During a Senate committee hearing Thursday, 12th District Sen. Brad Hawkins presented a bill that would allow progress on his proposed Regional Aquatic Center and Sports Complex to continue.

This bill would alter the existing Public Facilities District statute that lets regional communities seek voter approval in order to construct the proposed complex.

East Wenatchee Mayor Jerrilea Crawford, Chelan-Douglas Regional Port Authority CEO Jim Kuntz, Wenatchee Mayor Frank Kuntz, and Chelan County Commissioner Kevin Overbay also spoke at the committee hearing.

This bill is co-sponsored by 22nd District Sen. Sam Hunt, whose Olympia-based district is also considering an aquatic center.

On Jan. 12, Hawkins presented SB 5001 to the Senate Committee on Local Government, Land Use and Tribal Affairs. 

Hawkins stated that discussion on creating another aquatic center began when the Wenatchee City Pool needed repairs. He stated that the aging infrastructure of the pool and population growth in both Wenatchee and East Wenatchee gave local legislators the opportunity to explore aquatic center alternatives.

Stakeholders for the complex are proposing to build a combined aquatic and sports center on the 283-acre “Wenatchi Landing” site, located near the Odabashian Bridge and Sunset Highway in East Wenatchee. 

This proposed bill would give Chelan and Douglas County voters the opportunity to vote on whether they would pay 0.2 percent of their sales tax towards a second PFD.

In order for the Regional Aquatic Center and Sports Complex to be financially viable, voters would need to approve a second Public Facilities District (PFD). 

Currently, local governments can only legally authorize three local sales taxes to fund Public Facilities Districts (PFDs), but cannot exceed 0.2 percent of the sales tax.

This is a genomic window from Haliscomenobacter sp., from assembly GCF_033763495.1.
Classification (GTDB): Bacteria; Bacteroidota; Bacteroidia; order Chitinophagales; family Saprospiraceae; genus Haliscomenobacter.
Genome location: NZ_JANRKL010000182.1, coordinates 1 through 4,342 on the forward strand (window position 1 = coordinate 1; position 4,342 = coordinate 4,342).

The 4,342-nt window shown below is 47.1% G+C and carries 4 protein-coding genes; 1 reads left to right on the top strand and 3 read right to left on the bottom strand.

Chelan County residents are already sending 0.2 percent of their sales tax to the Town Toyota Center in Wenatchee.

Hawkins told the committee about the time when the City of Wenatchee defaulted on their municipal bonds while building the Town Toyota Center back in 2011. 

While working with the Department of Revenue, Hakwins discovered that the financial situation in 2011 resulted in an increase in sales tax revenue going towards Town Toyota Center.

When asked about the default incident, Wenatchee Mayor Frank Kuntz said the city managed to financially recover with some help from local sales tax revenue and that another default was unlikely to occur.

Kuntz also said that Town Toyota Center is just as financially successful as any other PFD in the state, referencing situations in which the center served as a vaccination center during the pandemic.

“Having these facilities is more than just a hockey game or a concert,” Kuntz said. “These are large benefits to our region, we’re thrilled that we have it, and quite frankly we’ve learned our lessons and those sorts of defaults aren’t going to happen again.”

Both Overbay and Crawford said that stakeholders are currently working on a feasibility study like Olympia, and that passing this bill would help them move forward.

Senior Associate for Lodestar Partners Blake Baldwin came to represent the Chelan-Douglas Regional Port Authority, stating that this complex would bring more economic development to the region.

Parks, Arts, and Recreation Director for the City of Olympia, Paul Simmons, expressed support for the bill, stating that Olympia had conducted their own aquatic feasibility study in 2020, but required additional funding in order to move forward.

The Senate Committee on Local Government, Land Use, and Tribal Affairs will discuss this bill during an executive session on Jan. 19 at 10:30 a.m.

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